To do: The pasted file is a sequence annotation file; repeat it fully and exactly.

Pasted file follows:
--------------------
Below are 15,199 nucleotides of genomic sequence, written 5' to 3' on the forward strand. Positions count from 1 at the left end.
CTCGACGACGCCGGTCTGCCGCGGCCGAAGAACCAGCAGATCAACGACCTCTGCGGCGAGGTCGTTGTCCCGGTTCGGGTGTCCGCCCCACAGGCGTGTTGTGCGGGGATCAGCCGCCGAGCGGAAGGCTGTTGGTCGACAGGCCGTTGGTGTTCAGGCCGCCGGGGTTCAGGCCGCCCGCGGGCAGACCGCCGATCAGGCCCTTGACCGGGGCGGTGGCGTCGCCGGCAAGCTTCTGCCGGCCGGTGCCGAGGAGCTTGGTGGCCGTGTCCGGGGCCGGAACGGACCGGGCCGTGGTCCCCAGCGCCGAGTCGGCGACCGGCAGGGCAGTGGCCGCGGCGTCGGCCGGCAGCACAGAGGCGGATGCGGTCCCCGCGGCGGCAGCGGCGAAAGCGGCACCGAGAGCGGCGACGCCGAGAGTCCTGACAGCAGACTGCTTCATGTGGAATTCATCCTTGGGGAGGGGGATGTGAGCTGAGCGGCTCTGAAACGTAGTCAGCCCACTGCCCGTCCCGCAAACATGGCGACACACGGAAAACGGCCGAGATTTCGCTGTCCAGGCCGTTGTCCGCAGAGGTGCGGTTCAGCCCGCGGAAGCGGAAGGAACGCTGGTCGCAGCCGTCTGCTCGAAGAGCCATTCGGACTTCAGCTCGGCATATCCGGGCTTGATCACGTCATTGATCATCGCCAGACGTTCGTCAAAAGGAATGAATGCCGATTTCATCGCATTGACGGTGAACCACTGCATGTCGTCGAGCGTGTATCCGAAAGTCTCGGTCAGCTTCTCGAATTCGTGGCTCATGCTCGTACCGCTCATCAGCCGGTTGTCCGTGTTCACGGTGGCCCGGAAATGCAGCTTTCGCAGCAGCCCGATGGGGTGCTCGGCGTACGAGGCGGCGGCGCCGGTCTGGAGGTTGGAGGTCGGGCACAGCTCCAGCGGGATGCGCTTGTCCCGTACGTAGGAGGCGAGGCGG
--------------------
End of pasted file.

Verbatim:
Below are 15,199 nucleotides of genomic sequence, written 5' to 3' on the forward strand. Positions count from 1 at the left end.
CTCGACGACGCCGGTCTGCCGCGGCCGAAGAACCAGCAGATCAACGACCTCTGCGGCGAGGTCGTTGTCCCGGTTCGGGTGTCCGCCCCACAGGCGTGTTGTGCGGGGATCAGCCGCCGAGCGGAAGGCTGTTGGTCGACAGGCCGTTGGTGTTCAGGCCGCCGGGGTTCAGGCCGCCCGCGGGCAGACCGCCGATCAGGCCCTTGACCGGGGCGGTGGCGTCGCCGGCAAGCTTCTGCCGGCCGGTGCCGAGGAGCTTGGTGGCCGTGTCCGGGGCCGGAACGGACCGGGCCGTGGTCCCCAGCGCCGAGTCGGCGACCGGCAGGGCAGTGGCCGCGGCGTCGGCCGGCAGCACAGAGGCGGATGCGGTCCCCGCGGCGGCAGCGGCGAAAGCGGCACCGAGAGCGGCGACGCCGAGAGTCCTGACAGCAGACTGCTTCATGTGGAATTCATCCTTGGGGAGGGGGATGTGAGCTGAGCGGCTCTGAAACGTAGTCAGCCCACTGCCCGTCCCGCAAACATGGCGACACACGGAAAACGGCCGAGATTTCGCTGTCCAGGCCGTTGTCCGCAGAGGTGCGGTTCAGCCCGCGGAAGCGGAAGGAACGCTGGTCGCAGCCGTCTGCTCGAAGAGCCATTCGGACTTCAGCTCGGCATATCCGGGCTTGATCACGTCATTGATCATCGCCAGACGTTCGTCAAAAGGAATGAATGCCGATTTCATCGCATTGACGGTGAACCACTGCATGTCGTCGAGCGTGTATCCGAAAGTCTCGGTCAGCTTCTCGAATTCGTGGCTCATGCTCGTACCGCTCATCAGCCGGTTGTCCGTGTTCACGGTGGCCCGGAAATGCAGCTTTCGCAGCAGCCCGATGGGGTGCTCGGCGTACGAGGCGGCGGCGCCGGTCTGGAGGTTGGAGGTCGGGCACAGCTCCAGCGGGATGCGCTTGTCCCGTACGTAGGAGGCGAGGCGG